Comparative efficacy of three pediculicides to treat head lice infestation in primary school girls: a randomised controlled assessor blind trial in rural Iran.BMC Dermatol. 2019 09 12; 19(1):13.BD
Head lice infestation (Pediculosis) is one of the most important health challenges particularly in primary school-aged children. It is often present among 6-11-year-old students in various tropical and temperate regions of the world. The aim of this study was to examine epidemiologic indices and comparative analysis of two pyrethroid-based and one non-chemical pediculicide products on head lice treatment of primary school girls in a rural setting of Fars province, south Iran, as part of a randomized controlled assessor blind trial.
Before treatment, infested students were screened using plastic detection combs to find live head lice. Three independent parallel groups, each with about 25 participants (#77) were eventually twice with a week apart treated with either 1% permethrin, 0.2% parasidose (d-phenothrin) or 4% dimeticone lotion preparations. In each case, a questionnaire form was completed on epidemiologic factors. Data were registered after a fortnight from primary scalp treatment and re-inspection on days 2, 6, 9 and 14. Data analyses were performed using Chi-square test with a P-value < 0.05 being taken as statistically significant.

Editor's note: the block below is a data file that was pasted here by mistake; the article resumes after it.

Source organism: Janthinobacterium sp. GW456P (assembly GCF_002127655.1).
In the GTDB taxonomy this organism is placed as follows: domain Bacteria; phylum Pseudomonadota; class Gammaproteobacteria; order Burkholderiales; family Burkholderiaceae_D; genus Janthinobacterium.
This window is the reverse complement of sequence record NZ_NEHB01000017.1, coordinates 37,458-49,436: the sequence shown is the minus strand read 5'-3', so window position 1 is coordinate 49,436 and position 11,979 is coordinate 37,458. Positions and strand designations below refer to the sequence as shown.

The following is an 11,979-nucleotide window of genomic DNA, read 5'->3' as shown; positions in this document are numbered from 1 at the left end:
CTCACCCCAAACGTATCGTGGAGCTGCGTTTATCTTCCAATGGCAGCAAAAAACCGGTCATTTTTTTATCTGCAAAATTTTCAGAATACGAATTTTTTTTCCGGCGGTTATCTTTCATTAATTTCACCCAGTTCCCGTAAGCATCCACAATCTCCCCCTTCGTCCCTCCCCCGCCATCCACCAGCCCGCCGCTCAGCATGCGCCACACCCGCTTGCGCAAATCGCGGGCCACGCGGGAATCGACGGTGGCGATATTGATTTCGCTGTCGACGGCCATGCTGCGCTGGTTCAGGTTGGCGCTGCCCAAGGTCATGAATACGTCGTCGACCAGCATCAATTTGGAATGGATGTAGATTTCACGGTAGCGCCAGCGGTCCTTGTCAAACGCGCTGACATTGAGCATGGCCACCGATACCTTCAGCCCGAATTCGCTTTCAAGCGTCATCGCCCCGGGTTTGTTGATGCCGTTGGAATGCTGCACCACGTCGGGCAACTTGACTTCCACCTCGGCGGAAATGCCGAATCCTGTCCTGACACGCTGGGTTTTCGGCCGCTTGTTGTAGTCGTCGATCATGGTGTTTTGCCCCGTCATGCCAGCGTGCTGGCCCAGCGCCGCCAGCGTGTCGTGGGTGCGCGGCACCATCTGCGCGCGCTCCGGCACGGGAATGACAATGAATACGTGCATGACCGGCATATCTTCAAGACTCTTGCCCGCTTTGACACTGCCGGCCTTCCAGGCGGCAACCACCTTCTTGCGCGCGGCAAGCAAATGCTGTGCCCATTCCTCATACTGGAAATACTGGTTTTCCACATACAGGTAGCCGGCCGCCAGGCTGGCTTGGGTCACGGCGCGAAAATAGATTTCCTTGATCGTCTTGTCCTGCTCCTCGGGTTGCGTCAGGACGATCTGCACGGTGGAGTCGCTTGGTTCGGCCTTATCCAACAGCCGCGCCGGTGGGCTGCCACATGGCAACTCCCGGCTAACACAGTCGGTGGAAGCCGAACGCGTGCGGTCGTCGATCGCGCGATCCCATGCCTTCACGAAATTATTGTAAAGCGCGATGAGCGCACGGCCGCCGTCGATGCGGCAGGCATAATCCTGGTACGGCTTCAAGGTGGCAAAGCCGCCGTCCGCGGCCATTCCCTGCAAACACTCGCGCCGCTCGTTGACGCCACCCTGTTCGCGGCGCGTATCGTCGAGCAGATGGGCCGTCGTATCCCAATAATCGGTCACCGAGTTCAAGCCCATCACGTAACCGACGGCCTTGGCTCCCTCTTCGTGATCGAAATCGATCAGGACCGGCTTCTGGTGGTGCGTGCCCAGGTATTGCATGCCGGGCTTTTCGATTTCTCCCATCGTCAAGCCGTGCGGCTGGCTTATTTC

From 3728 inspected students, 87 (2.33%) girls were infested with head lice, Pediculus humanus capitis De Geer, 1778. Ten students dropped out pertaining to exclusion criteria. No significant correlation was found between head lice infestation level and hair length, hair style, itching, nationality, age, settlement site and baths; but there was a significant relationship between age and hair style (P = 0.027). The efficacy values on each of the above re-inspection days from each of the three treatments were 81, 74, 70 and 63% for permethrin; 83, 92, 100 and 100% for dimeticone; and 96, 88, 96 and 92% for d-phenothrin; respectively. A quartile difference in efficacy of permethrin relative to dimeticone on day 14 represented the scale of head lice resistance to permethrin treatment. There were significant statistical differences in case re-inspection days 9 (P = 0.008) and 14 (P = 0.003) post treatment. Only two dropout cases, one non-compliant and the other lost before the second-week treatment, from permethrin trial were observed following two applications a week apart.
Dimeticone lotion had the fullest efficacy (100%) among all treatments. This high cure rate was attributed to the low level of infestation and the extent of patients' involvement. Parasidose swiftly ameliorated the infested cases by the second day since initial treatment. Female third grade students were the most infested cohort.
Current Controlled Trials- IRCT2016041627408N1 , Dated: 21-08-2017.